Development of nanoflow liquid chromatography-nanoelectrospray ionization mass spectrometry methodology for improved urine metabolomics

Chetwynd, Andrew John (2015) Development of nanoflow liquid chromatography-nanoelectrospray ionization mass spectrometry methodology for improved urine metabolomics. Doctoral thesis (PhD), University of Sussex.

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Global metabolomic analysis of urine offers great potential for detection of early warning markers of disease. Current methods focus on rapid sample preparation and high throughput analyses at the expense of the detection of low abundance metabolites. The aim of this study was to develop sensitive analytical methods for metabolomic profiling. Methods were developed to use nanoflow ultra high performance liquid chromatography-nanospray ionization-mass spectrometry (nUHPLC-nESI-TOFMS), normally used for proteomics, for metabolomic analyses of urine samples. Compared with a conventional UHPLC-ESI-TOFMS, the use of a nanoflow-nanospray platform increased the sensitivity to a standard mixture of metabolites by 2-2000 fold. Highly repeatable results for retention time and metabolome peak area were achieved, where the coefficients of variation were <0.2% and <30% respectively for the majority of peaks present in the urine metabolome. To further increase sensitivity and enable small injection volumes, a sample preparation method was developed using polymeric anion and cation exchange mixed mode solid phase extraction with pre-concentration. Combined with the nano platform, this enabled the detection of low abundance signalling molecules (estrogens, eicosanoids and unconjugated androgens) not usually detected with conventional methods. A pre-analysis normalisation technique based on osmolality concentrations was used to reduce sample variability due to differing urine concentrations. These methods were used to investigate the metabolomic consequences of HIV infection and patient response to combined antiretroviral therapy (cART). No significant differences in metabolomic profiles between HIV positive and negative patients were observed. However, disruption of bile acid profiles and decreased concentrations of selected carnitines, steroid conjugates, polypeptides and nucleosides were detected in patients on cART therapy indicating disrupted lipid and protein metabolism but improved immunological function associated with antiretroviral medication. These finding highlight the importance of these newly developed SPE sample preparation and nUHPLC-nESI-TOFMS analysis methods for global profiling of the urinary metabolome.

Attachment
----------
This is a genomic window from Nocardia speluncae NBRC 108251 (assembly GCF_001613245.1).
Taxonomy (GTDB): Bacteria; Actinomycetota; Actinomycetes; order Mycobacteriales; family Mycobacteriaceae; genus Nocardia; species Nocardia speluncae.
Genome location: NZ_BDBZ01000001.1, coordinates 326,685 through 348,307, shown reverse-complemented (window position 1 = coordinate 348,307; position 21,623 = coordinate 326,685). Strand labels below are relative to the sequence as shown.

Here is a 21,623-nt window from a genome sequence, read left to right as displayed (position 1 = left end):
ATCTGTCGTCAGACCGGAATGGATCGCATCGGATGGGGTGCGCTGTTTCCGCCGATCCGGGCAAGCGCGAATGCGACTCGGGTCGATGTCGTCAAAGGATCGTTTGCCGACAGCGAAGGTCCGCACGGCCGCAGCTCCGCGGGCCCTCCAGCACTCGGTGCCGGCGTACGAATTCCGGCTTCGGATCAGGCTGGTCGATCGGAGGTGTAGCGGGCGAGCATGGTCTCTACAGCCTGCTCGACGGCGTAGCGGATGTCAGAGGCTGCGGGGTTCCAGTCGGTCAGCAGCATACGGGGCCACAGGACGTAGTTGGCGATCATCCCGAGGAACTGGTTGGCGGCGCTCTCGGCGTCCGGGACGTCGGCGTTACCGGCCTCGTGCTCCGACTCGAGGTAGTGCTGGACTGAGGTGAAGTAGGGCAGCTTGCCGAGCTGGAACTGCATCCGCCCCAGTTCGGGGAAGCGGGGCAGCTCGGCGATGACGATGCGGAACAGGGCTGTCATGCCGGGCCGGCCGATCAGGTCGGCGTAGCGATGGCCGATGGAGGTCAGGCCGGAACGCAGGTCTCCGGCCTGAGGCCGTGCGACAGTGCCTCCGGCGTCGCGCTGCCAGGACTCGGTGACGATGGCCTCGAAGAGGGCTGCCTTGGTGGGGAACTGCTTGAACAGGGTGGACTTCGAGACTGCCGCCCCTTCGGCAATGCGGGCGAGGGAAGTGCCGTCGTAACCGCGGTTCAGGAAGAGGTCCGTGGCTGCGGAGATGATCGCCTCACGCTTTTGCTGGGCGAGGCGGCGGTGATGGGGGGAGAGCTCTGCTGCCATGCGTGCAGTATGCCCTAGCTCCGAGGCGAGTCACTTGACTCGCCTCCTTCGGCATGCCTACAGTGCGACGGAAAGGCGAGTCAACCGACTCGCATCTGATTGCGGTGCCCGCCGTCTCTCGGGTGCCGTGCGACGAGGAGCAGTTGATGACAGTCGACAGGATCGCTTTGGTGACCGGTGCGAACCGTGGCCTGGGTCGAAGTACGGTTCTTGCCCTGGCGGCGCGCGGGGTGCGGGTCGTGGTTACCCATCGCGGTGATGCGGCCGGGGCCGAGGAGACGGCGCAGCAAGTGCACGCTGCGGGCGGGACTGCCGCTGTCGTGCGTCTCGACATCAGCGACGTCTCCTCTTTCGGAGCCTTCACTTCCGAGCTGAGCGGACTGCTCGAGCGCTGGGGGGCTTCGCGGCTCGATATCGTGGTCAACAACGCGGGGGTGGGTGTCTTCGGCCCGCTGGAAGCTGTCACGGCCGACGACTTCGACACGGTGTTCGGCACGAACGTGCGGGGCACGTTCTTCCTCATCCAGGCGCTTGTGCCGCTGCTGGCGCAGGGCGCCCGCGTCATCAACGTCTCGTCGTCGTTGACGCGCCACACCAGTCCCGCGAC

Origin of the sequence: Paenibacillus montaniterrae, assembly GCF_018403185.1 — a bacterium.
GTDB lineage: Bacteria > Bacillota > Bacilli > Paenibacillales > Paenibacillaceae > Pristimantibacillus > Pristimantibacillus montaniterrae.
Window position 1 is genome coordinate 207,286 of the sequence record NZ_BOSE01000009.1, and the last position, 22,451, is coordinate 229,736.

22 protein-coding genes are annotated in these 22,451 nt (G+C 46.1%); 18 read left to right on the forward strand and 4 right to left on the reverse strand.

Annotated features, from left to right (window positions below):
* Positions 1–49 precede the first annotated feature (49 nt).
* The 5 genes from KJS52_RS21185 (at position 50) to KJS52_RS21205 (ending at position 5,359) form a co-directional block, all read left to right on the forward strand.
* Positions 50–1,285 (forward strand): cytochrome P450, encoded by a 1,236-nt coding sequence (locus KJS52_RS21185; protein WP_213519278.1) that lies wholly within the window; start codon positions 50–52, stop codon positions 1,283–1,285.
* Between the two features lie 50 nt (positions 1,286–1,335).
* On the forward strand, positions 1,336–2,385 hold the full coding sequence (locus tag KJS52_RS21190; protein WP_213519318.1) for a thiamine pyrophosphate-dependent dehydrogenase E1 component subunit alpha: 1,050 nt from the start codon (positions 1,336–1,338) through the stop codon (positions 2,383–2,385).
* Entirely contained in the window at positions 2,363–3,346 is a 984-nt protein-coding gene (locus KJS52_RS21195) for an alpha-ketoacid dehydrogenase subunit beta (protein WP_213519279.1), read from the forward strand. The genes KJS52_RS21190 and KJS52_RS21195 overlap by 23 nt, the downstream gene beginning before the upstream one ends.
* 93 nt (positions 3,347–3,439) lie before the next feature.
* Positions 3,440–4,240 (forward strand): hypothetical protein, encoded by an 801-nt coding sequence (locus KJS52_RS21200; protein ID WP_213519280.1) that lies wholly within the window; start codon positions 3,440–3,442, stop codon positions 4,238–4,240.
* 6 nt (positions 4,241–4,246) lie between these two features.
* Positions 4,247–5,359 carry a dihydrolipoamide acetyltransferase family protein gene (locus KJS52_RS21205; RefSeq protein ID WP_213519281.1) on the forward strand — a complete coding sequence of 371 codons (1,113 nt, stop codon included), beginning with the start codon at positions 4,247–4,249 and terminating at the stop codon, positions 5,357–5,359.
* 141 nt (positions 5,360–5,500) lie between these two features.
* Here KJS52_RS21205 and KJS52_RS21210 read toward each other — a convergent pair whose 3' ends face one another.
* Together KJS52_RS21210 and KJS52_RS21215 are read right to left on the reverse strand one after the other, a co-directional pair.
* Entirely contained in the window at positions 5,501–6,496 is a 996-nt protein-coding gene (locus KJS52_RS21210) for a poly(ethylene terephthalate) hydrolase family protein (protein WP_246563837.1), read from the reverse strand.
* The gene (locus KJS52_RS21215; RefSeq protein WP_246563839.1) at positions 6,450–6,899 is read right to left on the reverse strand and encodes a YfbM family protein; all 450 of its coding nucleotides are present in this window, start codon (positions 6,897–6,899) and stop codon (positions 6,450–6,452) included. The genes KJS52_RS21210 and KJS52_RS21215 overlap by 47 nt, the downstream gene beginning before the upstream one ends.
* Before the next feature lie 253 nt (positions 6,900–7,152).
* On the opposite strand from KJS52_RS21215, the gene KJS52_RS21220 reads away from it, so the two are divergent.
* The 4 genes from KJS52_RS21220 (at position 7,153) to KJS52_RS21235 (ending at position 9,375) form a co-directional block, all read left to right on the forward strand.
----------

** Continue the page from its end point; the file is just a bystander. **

Item Type: Thesis (Doctoral)
Schools and Departments: School of Life Sciences > Biology and Environmental Science
Subjects: Q Science > QD Chemistry > QD0241 Organic chemistry > QD0415 Biochemistry
Depositing User: Library Cataloguing
Date Deposited: 01 Sep 2015 10:57
Last Modified: 01 Sep 2015 10:57

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